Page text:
Tuesday, July 7, 2009

Atulkrishna Ghosh (1890-1966)ndianrevolutionary

Atulkrishna (Atul) Ghosh (Ghose) (1890-1966) was a Bengali Indianrevolutionary, member of the Anushilan Samiti, and a leader of the Jugantarmovement involved in Hindu German Conspiracy during World War I.
, Atul became an expert trainer in self-defence at the Pataldanga branch of the Anushilan Samiti : here he came across a number of revolutionaries, including Sachin Sanyal’s Benares group and Biren Datta Gupta whom he recommended to Jatindranath. Biren received from the latter, in January 1910, the mandate to assassinate Samsul Alam, Deputy Superintendent of Police, who was man-handling the under-trial prisoners of the Alipore Bomb case.[3]. In connection with Biren’s successful mission, Jatindranath with forty-six associates were placed on trial in the Howrah conspiracy case. Inside the prison, Jatindranath learnt from his emissaries abroad that Germany was preparing for war against Great Britain. After his release in 1911, Jatindranath suspended all extremist activities, left Kolkata under the responsibility of Atul, himself forging a grand federation of regional units in the districts. A relentless organiser, Atul sheltered revolutionaries from various units as much in his parents’ house at Jaduboyra, as at the Kolkata residence of Meghamala and K.P. Basu, at 11 Mahendra Gossain’s Lane, where there was a free dormitory with homely meals. Even leaders of rival parties likePratul Ganguli of Dhaka admit having enjoyed this hospitality, at great expense and risk on Atul’s side: “We became great friends with Atulkrishna and had confidence in him. I have very often been to his Darjipara residence and spent nights there. He had grown intimate with several of our members, almost close friends. We considered him to be, somewhat, our own colleague and he sincerely hoped to unite our parties so that we could all work together. Frankly speaking, it was thanks to his wish that I met Jatin Mukherjee…” Disappointed by the duplicity of the Dhaka branch, “some of its important workers, however, like Sachin Sanyal and Nagen (Girija) Datta, severed their connection with it and, introduced by Atulkrishna, worked with Rasbehari Bose in Upper India.” Atul’s elder brother Aghorenath, a civil surgeon, often looked after the bullet wounds received by the patriots.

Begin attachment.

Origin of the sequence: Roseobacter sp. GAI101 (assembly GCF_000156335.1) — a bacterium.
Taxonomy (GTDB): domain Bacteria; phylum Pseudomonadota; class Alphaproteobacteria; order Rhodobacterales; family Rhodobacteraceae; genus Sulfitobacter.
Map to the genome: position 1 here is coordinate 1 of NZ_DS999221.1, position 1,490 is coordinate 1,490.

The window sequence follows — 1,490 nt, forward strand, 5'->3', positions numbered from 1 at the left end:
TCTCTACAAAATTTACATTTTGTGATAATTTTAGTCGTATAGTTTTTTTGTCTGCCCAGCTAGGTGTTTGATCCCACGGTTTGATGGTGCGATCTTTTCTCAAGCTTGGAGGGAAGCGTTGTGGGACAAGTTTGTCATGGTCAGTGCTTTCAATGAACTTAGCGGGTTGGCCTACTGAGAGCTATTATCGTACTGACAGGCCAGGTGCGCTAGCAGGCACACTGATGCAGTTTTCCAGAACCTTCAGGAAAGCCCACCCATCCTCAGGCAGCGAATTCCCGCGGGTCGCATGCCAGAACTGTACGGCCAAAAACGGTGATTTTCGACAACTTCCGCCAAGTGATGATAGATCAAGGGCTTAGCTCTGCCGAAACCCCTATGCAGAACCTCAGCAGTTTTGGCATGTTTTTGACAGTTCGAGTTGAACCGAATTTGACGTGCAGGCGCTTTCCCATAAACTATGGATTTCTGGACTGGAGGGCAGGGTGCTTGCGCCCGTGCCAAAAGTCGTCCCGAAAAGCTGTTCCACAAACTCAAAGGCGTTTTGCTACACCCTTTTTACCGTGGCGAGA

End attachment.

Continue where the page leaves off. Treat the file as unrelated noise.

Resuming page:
After the end of the War, Surendranath Banerjee, followed by Barin Ghose and Motilal Roy, successfully negotiated the withdrawal of warrants against the fugitives accused of the Indo-German plot. Atul was adamant in obtaining a promise on these points : (a) there would be no question of surrendering arms; (b) no questions would be raised on their past activities; (c) no parole would be demanded concerning their future conducts. Atul came out in 1921. But his Dada’s (Jatin Mukherjee’s) heroic death, “had knocked out his revolutionary ardour and he gave up active politics.” Yet, in January 1924, when Gopinath Saha killed an Englishman, mistaking him to be Tegart, the much-hated Commissioner of Kolkata Police (reputed to have shot Jatin Mukherjee dead), Atul was made a state-prisoner, to be released in 1926. The same year he married Menokarani Rakshit of Majilpur, 24 Parganas and took to business, dissociating himself completely from politics. They had no issues.
Atul died peacefully in his Kolkata residence, on 4 May 1966.

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